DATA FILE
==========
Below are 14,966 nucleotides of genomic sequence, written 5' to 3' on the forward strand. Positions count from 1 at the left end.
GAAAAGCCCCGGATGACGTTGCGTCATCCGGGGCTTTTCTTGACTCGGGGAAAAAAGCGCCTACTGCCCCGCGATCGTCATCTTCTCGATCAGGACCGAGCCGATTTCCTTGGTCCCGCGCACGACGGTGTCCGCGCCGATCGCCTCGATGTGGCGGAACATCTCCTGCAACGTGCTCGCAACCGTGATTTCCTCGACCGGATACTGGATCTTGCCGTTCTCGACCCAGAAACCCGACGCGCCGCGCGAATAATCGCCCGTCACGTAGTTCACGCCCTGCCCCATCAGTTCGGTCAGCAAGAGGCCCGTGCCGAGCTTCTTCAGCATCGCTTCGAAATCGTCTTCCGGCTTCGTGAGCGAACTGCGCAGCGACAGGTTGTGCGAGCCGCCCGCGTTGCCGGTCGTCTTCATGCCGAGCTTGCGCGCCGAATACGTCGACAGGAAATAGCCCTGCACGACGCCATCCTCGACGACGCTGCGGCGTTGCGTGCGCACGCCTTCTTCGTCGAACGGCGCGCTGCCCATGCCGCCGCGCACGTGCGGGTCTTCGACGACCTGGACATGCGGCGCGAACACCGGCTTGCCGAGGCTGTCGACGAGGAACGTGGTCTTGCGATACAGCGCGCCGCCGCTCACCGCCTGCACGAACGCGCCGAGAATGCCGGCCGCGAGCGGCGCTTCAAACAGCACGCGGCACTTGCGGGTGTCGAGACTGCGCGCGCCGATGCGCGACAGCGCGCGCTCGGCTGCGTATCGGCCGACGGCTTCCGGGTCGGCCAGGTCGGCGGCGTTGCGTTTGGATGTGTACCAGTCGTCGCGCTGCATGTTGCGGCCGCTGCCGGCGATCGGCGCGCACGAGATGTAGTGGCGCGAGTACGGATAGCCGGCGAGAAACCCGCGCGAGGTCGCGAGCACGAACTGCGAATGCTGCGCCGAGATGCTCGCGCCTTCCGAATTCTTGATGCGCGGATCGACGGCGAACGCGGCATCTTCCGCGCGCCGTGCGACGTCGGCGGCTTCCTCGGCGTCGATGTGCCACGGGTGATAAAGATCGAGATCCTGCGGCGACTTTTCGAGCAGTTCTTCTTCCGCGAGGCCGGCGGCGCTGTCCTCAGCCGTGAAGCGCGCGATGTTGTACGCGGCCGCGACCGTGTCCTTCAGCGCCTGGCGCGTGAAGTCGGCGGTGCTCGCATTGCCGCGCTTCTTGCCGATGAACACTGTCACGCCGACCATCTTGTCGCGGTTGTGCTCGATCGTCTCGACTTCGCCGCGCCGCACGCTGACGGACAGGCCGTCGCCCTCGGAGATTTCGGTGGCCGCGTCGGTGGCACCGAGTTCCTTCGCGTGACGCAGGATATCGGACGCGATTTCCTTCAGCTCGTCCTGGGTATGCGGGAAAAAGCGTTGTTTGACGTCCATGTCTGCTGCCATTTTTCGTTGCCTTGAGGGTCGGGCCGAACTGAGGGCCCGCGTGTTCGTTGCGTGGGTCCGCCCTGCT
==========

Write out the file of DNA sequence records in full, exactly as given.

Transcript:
Below are 14,966 nucleotides of genomic sequence, written 5' to 3' on the forward strand. Positions count from 1 at the left end.
GAAAAGCCCCGGATGACGTTGCGTCATCCGGGGCTTTTCTTGACTCGGGGAAAAAAGCGCCTACTGCCCCGCGATCGTCATCTTCTCGATCAGGACCGAGCCGATTTCCTTGGTCCCGCGCACGACGGTGTCCGCGCCGATCGCCTCGATGTGGCGGAACATCTCCTGCAACGTGCTCGCAACCGTGATTTCCTCGACCGGATACTGGATCTTGCCGTTCTCGACCCAGAAACCCGACGCGCCGCGCGAATAATCGCCCGTCACGTAGTTCACGCCCTGCCCCATCAGTTCGGTCAGCAAGAGGCCCGTGCCGAGCTTCTTCAGCATCGCTTCGAAATCGTCTTCCGGCTTCGTGAGCGAACTGCGCAGCGACAGGTTGTGCGAGCCGCCCGCGTTGCCGGTCGTCTTCATGCCGAGCTTGCGCGCCGAATACGTCGACAGGAAATAGCCCTGCACGACGCCATCCTCGACGACGCTGCGGCGTTGCGTGCGCACGCCTTCTTCGTCGAACGGCGCGCTGCCCATGCCGCCGCGCACGTGCGGGTCTTCGACGACCTGGACATGCGGCGCGAACACCGGCTTGCCGAGGCTGTCGACGAGGAACGTGGTCTTGCGATACAGCGCGCCGCCGCTCACCGCCTGCACGAACGCGCCGAGAATGCCGGCCGCGAGCGGCGCTTCAAACAGCACGCGGCACTTGCGGGTGTCGAGACTGCGCGCGCCGATGCGCGACAGCGCGCGCTCGGCTGCGTATCGGCCGACGGCTTCCGGGTCGGCCAGGTCGGCGGCGTTGCGTTTGGATGTGTACCAGTCGTCGCGCTGCATGTTGCGGCCGCTGCCGGCGATCGGCGCGCACGAGATGTAGTGGCGCGAGTACGGATAGCCGGCGAGAAACCCGCGCGAGGTCGCGAGCACGAACTGCGAATGCTGCGCCGAGATGCTCGCGCCTTCCGAATTCTTGATGCGCGGATCGACGGCGAACGCGGCATCTTCCGCGCGCCGTGCGACGTCGGCGGCTTCCTCGGCGTCGATGTGCCACGGGTGATAAAGATCGAGATCCTGCGGCGACTTTTCGAGCAGTTCTTCTTCCGCGAGGCCGGCGGCGCTGTCCTCAGCCGTGAAGCGCGCGATGTTGTACGCGGCCGCGACCGTGTCCTTCAGCGCCTGGCGCGTGAAGTCGGCGGTGCTCGCATTGCCGCGCTTCTTGCCGATGAACACTGTCACGCCGACCATCTTGTCGCGGTTGTGCTCGATCGTCTCGACTTCGCCGCGCCGCACGCTGACGGACAGGCCGTCGCCCTCGGAGATTTCGGTGGCCGCGTCGGTGGCACCGAGTTCCTTCGCGTGACGCAGGATATCGGACGCGATTTCCTTCAGCTCGTCCTGGGTATGCGGGAAAAAGCGTTGTTTGACGTCCATGTCTGCTGCCATTTTTCGTTGCCTTGAGGGTCGGGCCGAACTGAGGGCCCGCGTGTTCGTTGCGTGGGTCCGCCCTGCT